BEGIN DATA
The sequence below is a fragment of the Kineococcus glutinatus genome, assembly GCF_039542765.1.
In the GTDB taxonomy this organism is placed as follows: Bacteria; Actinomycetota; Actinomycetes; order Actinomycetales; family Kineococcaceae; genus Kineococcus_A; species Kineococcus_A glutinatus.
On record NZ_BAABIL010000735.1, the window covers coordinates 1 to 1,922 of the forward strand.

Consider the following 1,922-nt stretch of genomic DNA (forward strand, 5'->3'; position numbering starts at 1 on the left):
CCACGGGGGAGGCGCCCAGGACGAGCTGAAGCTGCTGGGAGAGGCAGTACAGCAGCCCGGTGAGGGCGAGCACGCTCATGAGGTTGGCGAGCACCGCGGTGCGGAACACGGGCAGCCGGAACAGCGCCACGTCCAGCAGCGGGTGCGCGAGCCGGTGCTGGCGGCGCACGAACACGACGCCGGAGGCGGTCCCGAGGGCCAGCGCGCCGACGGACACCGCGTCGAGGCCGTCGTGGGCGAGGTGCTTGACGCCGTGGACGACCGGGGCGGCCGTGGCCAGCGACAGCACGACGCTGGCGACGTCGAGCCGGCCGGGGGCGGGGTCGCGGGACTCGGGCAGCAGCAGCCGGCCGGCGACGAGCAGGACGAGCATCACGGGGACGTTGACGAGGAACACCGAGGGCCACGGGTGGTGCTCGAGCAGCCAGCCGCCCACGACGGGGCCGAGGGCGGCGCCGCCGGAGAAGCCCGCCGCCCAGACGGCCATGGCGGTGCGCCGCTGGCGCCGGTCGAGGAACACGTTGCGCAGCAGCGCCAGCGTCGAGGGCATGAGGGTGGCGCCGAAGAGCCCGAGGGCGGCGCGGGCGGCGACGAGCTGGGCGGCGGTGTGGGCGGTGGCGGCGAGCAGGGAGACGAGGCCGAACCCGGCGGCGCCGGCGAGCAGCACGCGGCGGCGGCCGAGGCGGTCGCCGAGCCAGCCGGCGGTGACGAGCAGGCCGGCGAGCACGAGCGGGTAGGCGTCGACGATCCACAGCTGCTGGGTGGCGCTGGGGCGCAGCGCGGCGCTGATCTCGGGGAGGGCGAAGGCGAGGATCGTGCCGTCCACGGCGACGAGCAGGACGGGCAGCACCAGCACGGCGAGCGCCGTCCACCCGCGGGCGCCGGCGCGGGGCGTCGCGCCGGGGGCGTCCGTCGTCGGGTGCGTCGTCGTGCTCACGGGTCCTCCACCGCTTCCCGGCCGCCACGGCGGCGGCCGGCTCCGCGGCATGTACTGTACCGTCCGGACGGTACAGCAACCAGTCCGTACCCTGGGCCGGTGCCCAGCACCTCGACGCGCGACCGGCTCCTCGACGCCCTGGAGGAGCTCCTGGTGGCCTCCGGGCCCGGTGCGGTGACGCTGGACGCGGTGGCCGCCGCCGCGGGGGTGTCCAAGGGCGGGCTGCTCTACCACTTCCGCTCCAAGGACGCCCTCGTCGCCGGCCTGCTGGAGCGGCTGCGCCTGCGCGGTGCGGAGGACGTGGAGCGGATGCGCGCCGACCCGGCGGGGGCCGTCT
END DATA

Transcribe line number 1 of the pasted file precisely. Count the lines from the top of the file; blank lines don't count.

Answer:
The sequence below is a fragment of the Kineococcus glutinatus genome, assembly GCF_039542765.1.